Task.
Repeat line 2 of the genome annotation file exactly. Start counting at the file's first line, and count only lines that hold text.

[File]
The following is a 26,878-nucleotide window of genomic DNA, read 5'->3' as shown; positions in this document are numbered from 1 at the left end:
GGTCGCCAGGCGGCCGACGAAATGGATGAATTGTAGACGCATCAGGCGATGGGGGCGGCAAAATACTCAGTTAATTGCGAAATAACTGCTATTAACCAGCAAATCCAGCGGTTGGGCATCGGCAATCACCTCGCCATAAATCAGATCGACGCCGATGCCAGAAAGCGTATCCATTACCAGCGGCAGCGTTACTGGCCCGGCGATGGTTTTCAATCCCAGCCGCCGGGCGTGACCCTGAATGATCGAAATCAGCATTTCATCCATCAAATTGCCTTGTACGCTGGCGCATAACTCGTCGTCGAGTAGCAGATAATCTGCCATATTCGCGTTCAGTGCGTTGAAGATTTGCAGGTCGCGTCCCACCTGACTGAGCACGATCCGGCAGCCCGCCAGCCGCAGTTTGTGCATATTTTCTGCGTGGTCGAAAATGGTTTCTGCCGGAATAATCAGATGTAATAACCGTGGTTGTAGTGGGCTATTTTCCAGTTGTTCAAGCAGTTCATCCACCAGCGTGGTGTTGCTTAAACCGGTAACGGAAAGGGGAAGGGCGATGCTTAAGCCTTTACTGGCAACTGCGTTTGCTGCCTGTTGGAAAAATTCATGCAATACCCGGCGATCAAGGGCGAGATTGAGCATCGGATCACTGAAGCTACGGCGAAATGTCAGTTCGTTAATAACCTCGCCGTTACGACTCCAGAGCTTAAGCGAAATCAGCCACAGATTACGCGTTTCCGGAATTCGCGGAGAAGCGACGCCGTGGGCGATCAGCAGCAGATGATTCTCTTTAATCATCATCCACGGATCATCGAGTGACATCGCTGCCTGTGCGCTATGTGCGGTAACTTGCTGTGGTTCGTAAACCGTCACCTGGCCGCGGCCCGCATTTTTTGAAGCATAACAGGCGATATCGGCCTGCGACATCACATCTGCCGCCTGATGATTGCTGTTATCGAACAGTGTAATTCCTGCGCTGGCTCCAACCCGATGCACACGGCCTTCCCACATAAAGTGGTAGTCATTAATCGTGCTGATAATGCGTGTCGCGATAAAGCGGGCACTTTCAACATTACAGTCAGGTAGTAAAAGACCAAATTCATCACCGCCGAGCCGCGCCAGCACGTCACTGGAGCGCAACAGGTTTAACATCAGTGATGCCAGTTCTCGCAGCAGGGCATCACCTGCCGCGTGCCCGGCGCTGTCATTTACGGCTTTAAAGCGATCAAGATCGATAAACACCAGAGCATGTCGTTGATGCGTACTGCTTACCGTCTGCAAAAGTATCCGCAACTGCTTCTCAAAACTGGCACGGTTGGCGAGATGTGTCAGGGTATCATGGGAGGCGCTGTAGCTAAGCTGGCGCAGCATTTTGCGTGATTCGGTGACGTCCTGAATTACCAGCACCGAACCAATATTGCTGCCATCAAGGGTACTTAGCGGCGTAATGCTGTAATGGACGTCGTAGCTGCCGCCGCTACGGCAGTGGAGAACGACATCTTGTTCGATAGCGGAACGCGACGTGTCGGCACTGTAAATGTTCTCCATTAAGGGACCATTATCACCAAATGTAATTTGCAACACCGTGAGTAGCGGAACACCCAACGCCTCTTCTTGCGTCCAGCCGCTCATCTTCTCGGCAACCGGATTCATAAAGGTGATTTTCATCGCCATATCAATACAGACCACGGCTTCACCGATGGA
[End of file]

GGTCGCCAGGCGGCCGACGAAATGGATGAATTGTAGACGCATCAGGCGATGGGGGCGGCAAAATACTCAGTTAATTGCGAAATAACTGCTATTAACCAGCAAATCCAGCGGTTGGGCATCGGCAATCACCTCGCCATAAATCAGATCGACGCCGATGCCAGAAAGCGTATCCATTACCAGCGGCAGCGTTACTGGCCCGGCGATGGTTTTCAATCCCAGCCGCCGGGCGTGACCCTGAATGATCGAAATCAGCATTTCATCCATCAAATTGCCTTGTACGCTGGCGCATAACTCGTCGTCGAGTAGCAGATAATCTGCCATATTCGCGTTCAGTGCGTTGAAGATTTGCAGGTCGCGTCCCACCTGACTGAGCACGATCCGGCAGCCCGCCAGCCGCAGTTTGTGCATATTTTCTGCGTGGTCGAAAATGGTTTCTGCCGGAATAATCAGATGTAATAACCGTGGTTGTAGTGGGCTATTTTCCAGTTGTTCAAGCAGTTCATCCACCAGCGTGGTGTTGCTTAAACCGGTAACGGAAAGGGGAAGGGCGATGCTTAAGCCTTTACTGGCAACTGCGTTTGCTGCCTGTTGGAAAAATTCATGCAATACCCGGCGATCAAGGGCGAGATTGAGCATCGGATCACTGAAGCTACGGCGAAATGTCAGTTCGTTAATAACCTCGCCGTTACGACTCCAGAGCTTAAGCGAAATCAGCCACAGATTACGCGTTTCCGGAATTCGCGGAGAAGCGACGCCGTGGGCGATCAGCAGCAGATGATTCTCTTTAATCATCATCCACGGATCATCGAGTGACATCGCTGCCTGTGCGCTATGTGCGGTAACTTGCTGTGGTTCGTAAACCGTCACCTGGCCGCGGCCCGCATTTTTTGAAGCATAACAGGCGATATCGGCCTGCGACATCACATCTGCCGCCTGATGATTGCTGTTATCGAACAGTGTAATTCCTGCGCTGGCTCCAACCCGATGCACACGGCCTTCCCACATAAAGTGGTAGTCATTAATCGTGCTGATAATGCGTGTCGCGATAAAGCGGGCACTTTCAACATTACAGTCAGGTAGTAAAAGACCAAATTCATCACCGCCGAGCCGCGCCAGCACGTCACTGGAGCGCAACAGGTTTAACATCAGTGATGCCAGTTCTCGCAGCAGGGCATCACCTGCCGCGTGCCCGGCGCTGTCATTTACGGCTTTAAAGCGATCAAGATCGATAAACACCAGAGCATGTCGTTGATGCGTACTGCTTACCGTCTGCAAAAGTATCCGCAACTGCTTCTCAAAACTGGCACGGTTGGCGAGATGTGTCAGGGTATCATGGGAGGCGCTGTAGCTAAGCTGGCGCAGCATTTTGCGTGATTCGGTGACGTCCTGAATTACCAGCACCGAACCAATATTGCTGCCATCAAGGGTACTTAGCGGCGTAATGCTGTAATGGACGTCGTAGCTGCCGCCGCTACGGCAGTGGAGAACGACATCTTGTTCGATAGCGGAACGCGACGTGTCGGCACTGTAAATGTTCTCCATTAAGGGACCATTATCACCAAATGTAATTTGCAACACCGTGAGTAGCGGAACACCCAACGCCTCTTCTTGCGTCCAGCCGCTCATCTTCTCGGCAACCGGATTCATAAAGGTGATTTTCATCGCCATATCAATACAGACCACGGCTTCACCGATGGA